Threatened lawsuits, bad publicity and new policies have prompted the U.S. Fish and Wildlife Service to reconsider whether it should list as endangered a rare Rim Country snake that hunts fish in Tonto Creek and the Verde River.
The Fish and Wildlife Service will accept comments from experts and the general public on the status of the Mexican garter snake, which can dive to the bottom of ponds chasing fish, break off its tail and play dead with its head buried in its striped coils, while its tail goes wriggling off to decoy a predator.
The Fish and Wildlife Service had previously decided not to consider listing the snake although it survives in only a handful of streams in Arizona and is listed as endangered in Mexico. But the agency said since it didn't have any good information about the snake's status in Mexico, it couldn't tell if it was endangered.
But the agency recently changed its mind and agreed to consider a listing.
Environmentalists applauded the decision. "We're relieved the Mexican garter snake is once again on track to receive the protection it desperately needs to survive," said Center for Biological Diversity Science Director Noah Greenwald. "We're relieved the Mexican garter snake is once again on track to receive the protection it desperately needs to survive."
Jeff Humphrey, a spokesman for the Fish and Wildlife Service, said the agency decided to reconsider after lawsuits prompted a shift in policy.
Previously, the Fish and Wildlife Service had generally refused to list faltering regional subpopulations if the species was doing well elsewhere. Several court cases have prompted the agency to consider listing a species that has been wiped out in a "significant portion" of the species historical range.
"We had just never gotten our arms around the phrase ‘significant portion of the range' of an endangered species," said Humphrey.
The agency's Sept. 26, 2006 report on the water-loving garter snake concluded the frog, insect and fish-hunting snakes have vanished from thousands of miles of streams. Moreover, the snake has suffered from competition and predation by introduced species like bullfrogs and crayfish.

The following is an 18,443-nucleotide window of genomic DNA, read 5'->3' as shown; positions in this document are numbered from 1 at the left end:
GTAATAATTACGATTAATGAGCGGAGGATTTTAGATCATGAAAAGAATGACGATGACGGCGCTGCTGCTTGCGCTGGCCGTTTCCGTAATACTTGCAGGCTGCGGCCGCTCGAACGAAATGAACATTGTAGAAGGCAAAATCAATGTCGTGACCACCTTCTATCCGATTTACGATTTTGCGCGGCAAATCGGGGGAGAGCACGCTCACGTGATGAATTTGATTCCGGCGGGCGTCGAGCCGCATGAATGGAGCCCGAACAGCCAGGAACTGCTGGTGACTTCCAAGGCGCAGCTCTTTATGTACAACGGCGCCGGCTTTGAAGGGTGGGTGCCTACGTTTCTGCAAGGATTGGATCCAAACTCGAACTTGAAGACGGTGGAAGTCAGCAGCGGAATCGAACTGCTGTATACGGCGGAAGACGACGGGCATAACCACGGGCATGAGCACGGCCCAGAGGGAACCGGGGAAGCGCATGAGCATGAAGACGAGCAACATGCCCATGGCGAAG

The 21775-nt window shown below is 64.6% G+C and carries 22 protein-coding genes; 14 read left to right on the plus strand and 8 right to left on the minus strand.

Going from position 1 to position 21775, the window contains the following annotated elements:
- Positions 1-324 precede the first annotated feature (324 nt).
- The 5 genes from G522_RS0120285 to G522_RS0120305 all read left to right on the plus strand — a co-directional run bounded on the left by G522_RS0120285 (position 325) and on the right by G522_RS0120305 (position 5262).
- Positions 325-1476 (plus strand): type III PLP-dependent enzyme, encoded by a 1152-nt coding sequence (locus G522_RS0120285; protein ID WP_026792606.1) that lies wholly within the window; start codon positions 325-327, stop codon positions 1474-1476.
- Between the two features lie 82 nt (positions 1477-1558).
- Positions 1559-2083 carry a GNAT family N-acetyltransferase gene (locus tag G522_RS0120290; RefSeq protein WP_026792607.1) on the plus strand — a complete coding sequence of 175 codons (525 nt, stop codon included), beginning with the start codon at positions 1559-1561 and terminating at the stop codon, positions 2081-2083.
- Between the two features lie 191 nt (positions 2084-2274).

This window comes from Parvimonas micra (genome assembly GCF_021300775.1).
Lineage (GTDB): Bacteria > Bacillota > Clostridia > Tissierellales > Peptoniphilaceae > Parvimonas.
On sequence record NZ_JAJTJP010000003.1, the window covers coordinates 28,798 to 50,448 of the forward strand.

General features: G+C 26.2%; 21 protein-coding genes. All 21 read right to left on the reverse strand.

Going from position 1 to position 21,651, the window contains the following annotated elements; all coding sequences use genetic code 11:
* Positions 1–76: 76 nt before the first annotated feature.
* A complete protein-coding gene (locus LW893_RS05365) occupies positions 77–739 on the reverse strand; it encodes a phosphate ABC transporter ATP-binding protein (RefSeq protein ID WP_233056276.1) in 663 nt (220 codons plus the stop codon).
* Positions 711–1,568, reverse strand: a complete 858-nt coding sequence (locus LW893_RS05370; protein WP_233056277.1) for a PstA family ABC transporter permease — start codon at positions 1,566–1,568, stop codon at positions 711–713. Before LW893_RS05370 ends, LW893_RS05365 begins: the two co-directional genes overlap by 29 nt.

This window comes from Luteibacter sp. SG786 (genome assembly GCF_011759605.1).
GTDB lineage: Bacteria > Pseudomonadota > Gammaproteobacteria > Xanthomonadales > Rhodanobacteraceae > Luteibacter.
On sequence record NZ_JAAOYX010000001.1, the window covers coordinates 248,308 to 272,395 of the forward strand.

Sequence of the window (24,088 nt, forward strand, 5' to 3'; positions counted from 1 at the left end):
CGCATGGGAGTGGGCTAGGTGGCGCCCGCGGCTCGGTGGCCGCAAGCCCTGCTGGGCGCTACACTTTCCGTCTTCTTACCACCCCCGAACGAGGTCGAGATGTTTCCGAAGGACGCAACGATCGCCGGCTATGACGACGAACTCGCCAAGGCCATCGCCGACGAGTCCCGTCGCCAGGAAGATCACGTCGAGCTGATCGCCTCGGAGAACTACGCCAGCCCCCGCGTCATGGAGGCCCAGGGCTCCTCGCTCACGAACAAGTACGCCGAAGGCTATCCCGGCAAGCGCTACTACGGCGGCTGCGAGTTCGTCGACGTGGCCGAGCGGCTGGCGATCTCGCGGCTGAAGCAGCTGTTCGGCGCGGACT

The long report documents the shrinkage of the snake's range from about half of Arizona to a handful of streams and ponds, including Tonto Creek and portions of the Verde. River. But after detailing the snake's rapid decline, the report concludes with a straight face that the lack of information from Mexico makes it impossible to consider the snake endangered.
Greenwald says agency memos show that administrators overruled the findings of field biologists.
Humphrey said the reconsideration mostly stemmed from evolving federal policies about how to interpret certain portions of the Endangered Species Act.
The same shift in policy could affect the decision as to whether to list desert bald eagles as endangered. As it happens, the riparian habitat crucial to the desert bald eagles will also mostly qualify as critical habitat for the Mexican garter snake.
Wildlife advocates say an endangered species listing gives them a legal tool to protect the habitat on which the species depends. But that's also why many development interests fight listings for fear the federal government will restrict other uses of crucial habitat. In the case of the Mexican garter snake, the critical habitat includes many of the state's most endangered, but heavily contested, riparian areas.
Behind those battle lines of science and politics wriggles a remarkable snake once found in virtually every Arizona stream and river.
The snakes can grow to five feet long, but first must survive for several years as a bite-size wiggle in ponds, streams and stock tanks crowded with bass, crayfish, bullfrogs and other introduced predators.
Intensive efforts to find the snakes throughout their once wide historical range have resulted in dramatic, documented declines in recent years.
Biologists have concluded that cattle grazing has a dramatic impact on the snakes by altering riparian areas. Cattle tend to hang around streams in desert and semi-desert areas unless kept away with fences. Streams along which cattle graze have about one-sixth as much vegetation, warmer shallower water and more silt -- all factors that strongly affect riparian species like the garter snakes, concluded the report.
Similar problems face the snake in Mexico, where key streams have "experienced a staggering amount of degradation" in the 20th Century, with only an estimated 15 percent of the streams still able to support "sensitive species" like the Mexican garter snake.
Humphrey said that the federal government will gather information on the status of the snake for the next year including any sightings by the general public.
He recommended that anyone in Rim Country who finds a snake swimming in the water try to get a picture of the head before reporting the finding, since the Mexican gartner snake closely resembles several other nonendangered garter snakes.
Anyone who does have information to report can do so through a public comment Web site at www.regulations.gov.